therefore calls on the Scottish Government to ensure that all data protection procedures are secure and that audit of data under its jurisdiction is independent of government and accountable to the Parliament,
and takes the view that there should be no blanket retention of DNA samples and that the Assistant Information Commissioner for Scotland should have specific powers to carry out spot checks on the compliance by Scottish government agencies and bodies with the Data Protection Act 1998.

It will be interesting to see what they say. Already in Scotland some fears have been raised about the so-called Scottish Entitlement Card, which people apply for on the basis that it acts as a free bus pass, but which requires them to waive their data protection rights in order for their personal information to be shared across unspecified other government departments, on the basis that this will give them easier access to other government services which may be provided via the card in the future. (In theory there is an opt-out, so that your personal details will be used only for the purpose of getting you the bus pass you’re entitled to but for no other purposes, but, as John Welford has been documenting, it’s not so easy to achieve in practice.)

I’m a bit unclear as to the procedures of the Scottish Parliament and what the implications of any outcome of this debate will be, but if (in the wake of the multiple data loss scandals of the past few weeks) our elected representatives in the Scottish Parliament decide that identity register schemes are not in the interests of ordinary members of the public, some change of policy on the much-vaunted ‘free bus pass’ might well be required.

not intellectual

Top CIA man says,

“Like a lot of Americans, I’m involved in this internal, intellectual battle with myself weighing the idea that water-boarding may be torture versus the quality of the information that we often get after using the water-boarding technique. And I struggle with it.”

Thing is, it’s not really an intellectual problem, it’s a moral problem, and it would be a shame to think that lots of Americans are really making this confusion.

He doesn’t even give an accurate description of the second alternative. That word should strictly be “quantity,” not quality.

What a world we live in.

fraudulence still unproven

Now here’s a misleading headline:

Lie detector finds benefit cheats

Apparently for the past few months Edinburgh City Council has been trialling some sort of automatic voice analysis software to detect whether people are lying on the phone.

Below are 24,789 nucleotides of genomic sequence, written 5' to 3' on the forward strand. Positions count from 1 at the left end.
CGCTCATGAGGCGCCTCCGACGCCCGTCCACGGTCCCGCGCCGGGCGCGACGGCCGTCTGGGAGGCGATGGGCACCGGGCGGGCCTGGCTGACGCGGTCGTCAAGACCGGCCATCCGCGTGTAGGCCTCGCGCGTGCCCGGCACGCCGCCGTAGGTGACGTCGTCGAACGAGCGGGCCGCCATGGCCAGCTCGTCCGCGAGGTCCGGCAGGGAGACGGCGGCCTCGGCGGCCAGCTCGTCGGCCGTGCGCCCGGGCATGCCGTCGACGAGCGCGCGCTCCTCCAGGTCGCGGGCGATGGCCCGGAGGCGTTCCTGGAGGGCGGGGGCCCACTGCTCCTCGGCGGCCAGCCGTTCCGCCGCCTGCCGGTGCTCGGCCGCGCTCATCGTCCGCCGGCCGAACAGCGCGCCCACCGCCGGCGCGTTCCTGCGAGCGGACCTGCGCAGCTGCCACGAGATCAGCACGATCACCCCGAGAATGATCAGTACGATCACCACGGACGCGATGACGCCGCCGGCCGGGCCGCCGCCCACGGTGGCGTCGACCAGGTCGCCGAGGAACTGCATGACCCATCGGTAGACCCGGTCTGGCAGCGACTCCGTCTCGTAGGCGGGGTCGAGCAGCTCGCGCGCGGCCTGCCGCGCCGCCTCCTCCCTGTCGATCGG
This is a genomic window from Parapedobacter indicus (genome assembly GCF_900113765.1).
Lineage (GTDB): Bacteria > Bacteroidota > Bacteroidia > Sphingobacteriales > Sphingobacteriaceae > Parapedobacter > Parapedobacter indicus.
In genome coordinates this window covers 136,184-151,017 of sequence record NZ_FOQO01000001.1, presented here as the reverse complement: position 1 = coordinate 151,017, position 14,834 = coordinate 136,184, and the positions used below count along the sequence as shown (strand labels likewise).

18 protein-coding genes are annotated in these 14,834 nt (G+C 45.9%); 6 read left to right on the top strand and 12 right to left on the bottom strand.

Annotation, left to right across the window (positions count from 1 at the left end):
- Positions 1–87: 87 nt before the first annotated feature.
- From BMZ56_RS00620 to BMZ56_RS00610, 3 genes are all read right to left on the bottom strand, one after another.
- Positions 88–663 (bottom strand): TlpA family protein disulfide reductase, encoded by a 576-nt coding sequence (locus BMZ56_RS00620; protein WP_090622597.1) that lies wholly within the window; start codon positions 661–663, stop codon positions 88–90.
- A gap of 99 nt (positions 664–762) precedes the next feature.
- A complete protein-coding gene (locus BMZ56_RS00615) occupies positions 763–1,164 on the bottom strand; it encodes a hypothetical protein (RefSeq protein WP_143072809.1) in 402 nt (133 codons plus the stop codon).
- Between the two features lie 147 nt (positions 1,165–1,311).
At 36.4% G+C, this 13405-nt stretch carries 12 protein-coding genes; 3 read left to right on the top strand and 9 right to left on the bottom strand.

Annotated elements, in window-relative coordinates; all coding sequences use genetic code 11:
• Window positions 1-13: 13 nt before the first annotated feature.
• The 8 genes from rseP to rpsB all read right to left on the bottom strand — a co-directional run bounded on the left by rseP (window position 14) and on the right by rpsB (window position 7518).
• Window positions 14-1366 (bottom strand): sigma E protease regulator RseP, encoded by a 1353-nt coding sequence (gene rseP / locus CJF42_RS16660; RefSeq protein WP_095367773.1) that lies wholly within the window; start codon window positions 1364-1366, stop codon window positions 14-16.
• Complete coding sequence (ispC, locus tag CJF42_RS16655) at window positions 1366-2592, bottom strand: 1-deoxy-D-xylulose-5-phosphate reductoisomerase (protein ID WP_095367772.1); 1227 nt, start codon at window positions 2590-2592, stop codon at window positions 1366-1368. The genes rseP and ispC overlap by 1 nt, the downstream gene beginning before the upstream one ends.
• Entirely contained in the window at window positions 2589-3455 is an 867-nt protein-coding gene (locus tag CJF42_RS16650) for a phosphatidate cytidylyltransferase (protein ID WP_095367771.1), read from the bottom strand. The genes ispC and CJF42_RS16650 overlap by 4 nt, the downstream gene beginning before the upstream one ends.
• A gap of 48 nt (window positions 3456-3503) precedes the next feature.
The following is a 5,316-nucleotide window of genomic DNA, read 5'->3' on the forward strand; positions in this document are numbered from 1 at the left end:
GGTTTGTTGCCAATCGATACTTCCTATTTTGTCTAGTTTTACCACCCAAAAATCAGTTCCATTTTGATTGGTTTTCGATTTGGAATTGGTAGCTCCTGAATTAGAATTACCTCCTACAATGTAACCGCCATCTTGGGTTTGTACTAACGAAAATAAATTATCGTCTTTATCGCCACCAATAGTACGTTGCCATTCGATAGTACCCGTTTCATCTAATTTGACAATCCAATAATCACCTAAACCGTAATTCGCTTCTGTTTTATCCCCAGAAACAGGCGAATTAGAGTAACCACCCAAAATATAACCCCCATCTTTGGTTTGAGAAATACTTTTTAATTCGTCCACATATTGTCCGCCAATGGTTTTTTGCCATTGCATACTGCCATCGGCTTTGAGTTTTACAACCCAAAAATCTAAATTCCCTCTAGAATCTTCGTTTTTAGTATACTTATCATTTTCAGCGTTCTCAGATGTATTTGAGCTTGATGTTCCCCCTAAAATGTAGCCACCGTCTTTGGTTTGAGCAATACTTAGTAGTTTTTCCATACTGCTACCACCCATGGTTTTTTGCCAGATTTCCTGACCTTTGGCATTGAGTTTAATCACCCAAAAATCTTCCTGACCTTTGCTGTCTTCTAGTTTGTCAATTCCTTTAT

The report states that phonecalls with 75 people have been analysed, and the package has flagged 25 of them as requiring further investigation – ie, a third of the sample.

The problem is that the outcome of this further investigation is not reported in the article (if indeed it has been carried out). So we have no idea whether the system is actually accurate. Perhaps it’s too sensitive, and gives more false alarms than correct identification of suspect speakers. All that the package can do is identify acoustic patterns which may indicate that the speaker is under stress of some sort – it can’t tell if the speaker is actually telling a lie, or intending to cheat the system – so it’s clearly important to establish the actual sensitivity and specificity of its outputs.

(An earlier article claims that by comparing measurements with the recording made of the speaker’s voice at the start of the phonecall, it will be possible to ensure that “nervousness or shyness” can be excluded as sources of the acoustic patterns. But ‘ensure’ is somewhat optimistic; there’s no real guarantee that the speaker’s first utterance of the phonecall will be representative of their typical unstressed speech. It’s also odd that the 75 speakers mentioned in the article were called by the council, not callers to the council, and the basis for the council selecting these particular benefits claimants is not stated. The acoustic patterns of people answering an unexpected phonecall would presumably be much more variable than those of people who have sat down to call up the council in their own time, making comparisons even harder to interpret.)

Just as odd is the fact that none of these suspect 25 people have actually been found to be cheating the system. The article mentions a case in which “one Edinburgh resident was recently sentenced to 150 hours community service for claiming more than £11,000 in benefits over five years while she was employed.” But since there’s no claim whatsoever that she was caught as a result of the ‘phone lie detector’ system, the relevance of this anecdote is pretty unclear.

Perhaps people are deterred from making false benefit claims on the basis that a mysterious voice analysis program might catch them telling lies, and perhaps some of the 25 flagged speakers are genuinely suspicious, but what the council has failed to demonstrate (at least going by what the article reports) is that the technology has actually made any concrete contribution to identifying benefit cheats. “Voice change detector seems to be identifying voice changes” might have been a more accurate way of putting it.

been here before

Re Jacqui Smith’s proposed 42-day detention limit, I’ve said it all before. So just read this again, substituting her name for John Reid’s in the first paragraph, and adding her name to the list in the penultimate paragraph.

(Do I get to categorise this as phonology for casually using the word penultimate?)